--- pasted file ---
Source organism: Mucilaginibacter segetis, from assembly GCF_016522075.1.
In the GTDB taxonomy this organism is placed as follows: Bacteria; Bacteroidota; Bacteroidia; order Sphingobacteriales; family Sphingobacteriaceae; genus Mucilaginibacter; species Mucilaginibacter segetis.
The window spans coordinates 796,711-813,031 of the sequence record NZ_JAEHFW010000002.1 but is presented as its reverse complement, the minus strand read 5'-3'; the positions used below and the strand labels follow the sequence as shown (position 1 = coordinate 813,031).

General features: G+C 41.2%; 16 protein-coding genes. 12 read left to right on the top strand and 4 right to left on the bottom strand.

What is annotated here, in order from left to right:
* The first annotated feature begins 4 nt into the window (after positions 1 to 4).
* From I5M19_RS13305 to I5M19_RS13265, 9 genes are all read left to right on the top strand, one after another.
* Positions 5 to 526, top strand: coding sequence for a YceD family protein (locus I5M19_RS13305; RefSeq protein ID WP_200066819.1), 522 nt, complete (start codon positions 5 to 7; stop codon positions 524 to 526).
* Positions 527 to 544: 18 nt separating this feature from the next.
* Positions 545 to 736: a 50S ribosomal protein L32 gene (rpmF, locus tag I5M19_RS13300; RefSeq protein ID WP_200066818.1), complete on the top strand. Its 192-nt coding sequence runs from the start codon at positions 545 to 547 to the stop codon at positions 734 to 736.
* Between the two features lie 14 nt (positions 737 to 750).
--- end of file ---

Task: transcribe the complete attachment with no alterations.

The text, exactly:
Source organism: Mucilaginibacter segetis, from assembly GCF_016522075.1.
In the GTDB taxonomy this organism is placed as follows: Bacteria; Bacteroidota; Bacteroidia; order Sphingobacteriales; family Sphingobacteriaceae; genus Mucilaginibacter; species Mucilaginibacter segetis.
The window spans coordinates 796,711-813,031 of the sequence record NZ_JAEHFW010000002.1 but is presented as its reverse complement, the minus strand read 5'-3'; the positions used below and the strand labels follow the sequence as shown (position 1 = coordinate 813,031).

General features: G+C 41.2%; 16 protein-coding genes. 12 read left to right on the top strand and 4 right to left on the bottom strand.

What is annotated here, in order from left to right:
* The first annotated feature begins 4 nt into the window (after positions 1 to 4).
* From I5M19_RS13305 to I5M19_RS13265, 9 genes are all read left to right on the top strand, one after another.
* Positions 5 to 526, top strand: coding sequence for a YceD family protein (locus I5M19_RS13305; RefSeq protein ID WP_200066819.1), 522 nt, complete (start codon positions 5 to 7; stop codon positions 524 to 526).
* Positions 527 to 544: 18 nt separating this feature from the next.
* Positions 545 to 736: a 50S ribosomal protein L32 gene (rpmF, locus tag I5M19_RS13300; RefSeq protein ID WP_200066818.1), complete on the top strand. Its 192-nt coding sequence runs from the start codon at positions 545 to 547 to the stop codon at positions 734 to 736.
* Between the two features lie 14 nt (positions 737 to 750).